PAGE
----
What Men “Know” Without Knowing
Men haven’t a clue about why they prefer certain body shapes or why their brains light up when they see narrow waists and well-rounded hips and thighs. But the preferences encoded in their genes by millennia of evolution help reveal what it is about women’s bodies that foretells success in having children.
The total amount of fat a human female carries is seven times that of other animals, and much more than men! Only bears ready to hibernate, penguins facing a sunless winter without food, or whales swimming in arctic waters have fat percentages that approach those in normal, healthy, trim young women. Women, however, don’t regularly swim in arctic waters or hibernate for the winter. Why, then, have they been designed to store so much fat in their hips, buttocks, and legs?
One clue is that the fat stored there is protected; it doesn’t figure into weight fluctuations. Fat in the upper body is like a checking account with frequent deposits and withdrawals. But hip and leg fat is more like a certificate of deposit—it usually remains untouched by weight shifts. Only during the last few months of pregnancy and while nursing do women start breaking down this lower-body fat, making it exclusively available to the rapidly growing infant. Something stored there seems very important for their children. It couldn’t be just a matter of calories, because it’s easy for the mothers to get them simply by eating more of anything.
Just as human mothers have seven times more body fat than other animals, human babies have a body part that is seven times larger than the one in other animals—an enormous brain that grows fastest in the first two years of life. Other than water, the human brain is mostly fat and has a lot of a particular kind of fat: an omega-3 fat called DHA (docosahexaenoic acid). We can’t make omega-3 fats; they have to come from what we eat, and women tend to stash their DHA in the same hip and leg fat that men value.
A human baby’s need for DHA to feed its rapidly growing brain—DHA is especially incorporated into nerve cell membranes, facilitating the rapid transmission of information—is so great that a mother can’t supply enough from her everyday diet. Most of the DHA in a mother’s milk comes from what she has stored over the years in her lower-body fat. Even then, her supply is limited, as it is depleted by each child. Since a mother’s DHA levels are greatest for the first child, it may be one reason why first-born children tend to be smarter than their siblings.
Different body shapes
While a woman’s hips tell men about her omega-3 stores, her waist conveys a still richer message. In addition to having more omega-3, women with smaller waists are also less likely to have been pregnant before (or currently), so their childbearing potential is still untapped. They are also less likely to die in childbirth. The same giant infant brain that mothers have to supply with DHA also makes it much more difficult for it to fit through the birth canal. Women with higher BMIs and more waist fat are more likely to have first babies that grow too large to deliver, a problem usually fatal for mother and baby unless she has a surgical birth—and one that still takes the life of one mother in 10 without access to obstetrics. Shorter women are especially likely to have this difficulty, and they also tend to have bigger waists because they have less space for their internal organs. It’s easier for women as tall as Playmates to have small waists, and it’s also easier for them to deliver their babies.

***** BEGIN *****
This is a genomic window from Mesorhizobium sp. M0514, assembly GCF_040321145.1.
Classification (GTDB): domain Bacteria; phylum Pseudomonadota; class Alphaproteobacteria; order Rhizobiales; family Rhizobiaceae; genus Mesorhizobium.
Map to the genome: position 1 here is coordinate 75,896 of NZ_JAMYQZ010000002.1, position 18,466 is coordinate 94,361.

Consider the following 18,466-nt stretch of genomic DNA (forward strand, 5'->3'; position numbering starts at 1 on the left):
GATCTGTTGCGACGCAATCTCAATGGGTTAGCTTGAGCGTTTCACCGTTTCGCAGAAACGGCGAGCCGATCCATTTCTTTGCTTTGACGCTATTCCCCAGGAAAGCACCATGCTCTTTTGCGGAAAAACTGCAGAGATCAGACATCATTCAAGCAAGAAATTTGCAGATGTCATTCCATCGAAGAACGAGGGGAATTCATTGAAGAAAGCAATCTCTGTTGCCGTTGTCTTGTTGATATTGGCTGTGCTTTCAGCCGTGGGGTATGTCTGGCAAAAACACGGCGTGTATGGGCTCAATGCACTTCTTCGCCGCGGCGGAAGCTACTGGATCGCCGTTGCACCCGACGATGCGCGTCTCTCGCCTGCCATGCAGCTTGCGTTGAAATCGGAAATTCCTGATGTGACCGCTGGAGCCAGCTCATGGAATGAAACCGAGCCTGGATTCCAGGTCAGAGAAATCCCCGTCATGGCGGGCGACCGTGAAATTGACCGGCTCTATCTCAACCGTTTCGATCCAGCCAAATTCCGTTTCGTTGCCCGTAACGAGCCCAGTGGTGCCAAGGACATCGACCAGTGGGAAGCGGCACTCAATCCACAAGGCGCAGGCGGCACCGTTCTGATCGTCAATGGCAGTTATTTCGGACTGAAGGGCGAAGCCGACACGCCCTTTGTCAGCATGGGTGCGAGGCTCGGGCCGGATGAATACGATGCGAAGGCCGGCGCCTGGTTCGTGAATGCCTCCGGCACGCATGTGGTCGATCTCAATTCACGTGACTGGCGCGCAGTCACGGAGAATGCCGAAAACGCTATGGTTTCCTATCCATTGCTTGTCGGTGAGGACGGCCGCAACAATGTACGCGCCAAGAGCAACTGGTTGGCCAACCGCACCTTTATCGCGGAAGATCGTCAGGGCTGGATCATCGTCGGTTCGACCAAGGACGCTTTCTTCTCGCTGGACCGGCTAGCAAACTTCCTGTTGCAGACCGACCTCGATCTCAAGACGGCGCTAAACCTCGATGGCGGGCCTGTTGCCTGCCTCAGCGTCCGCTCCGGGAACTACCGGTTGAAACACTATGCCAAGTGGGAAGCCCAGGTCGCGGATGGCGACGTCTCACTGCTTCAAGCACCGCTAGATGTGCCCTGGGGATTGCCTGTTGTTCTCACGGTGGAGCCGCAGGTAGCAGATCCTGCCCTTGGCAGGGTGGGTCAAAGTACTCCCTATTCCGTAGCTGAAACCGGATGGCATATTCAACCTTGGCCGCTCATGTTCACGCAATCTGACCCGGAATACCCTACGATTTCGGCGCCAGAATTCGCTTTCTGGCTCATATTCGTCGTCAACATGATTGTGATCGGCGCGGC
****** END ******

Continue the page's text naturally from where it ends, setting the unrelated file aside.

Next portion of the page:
Read More – Eternal Curves | Psychology Today
In the worst of times, the curvier a woman, the better: Scientists found that stressed-out men rate a significantly heavier female body as the most desired and rated heavier female bodies as more attractive and idealized a broader range of female figures compared to those who were not under stress.- Kena Betancur/Reuters
Previous studies have found that body size ideals are in part shaped by an individual’s resource security, and heavier body sizes are preferred where or when resources are unpredictable or unavailable. Several cultural studies have found that a strong inverse relationship between socioeconomic status, a variable for resource security, and ideal body size, in which people in lower socioeconomic status prefer fuller figures.
The study authors wrote that the latest findings suggest that individuals are more likely to prefer “mature morphological traits” like heavier body size when they experience environmental threats whether it be physically, economically or socially.
Scientists say that people may have preferences for more mature physical characteristics like heavier body size in stressful situations compared to their preferences in non-threatening conditions because physical maturity is associated with the ability to handle threatening situations and mature physical features may communicate strength, control and independence during times of threat when such qualities should be most desired.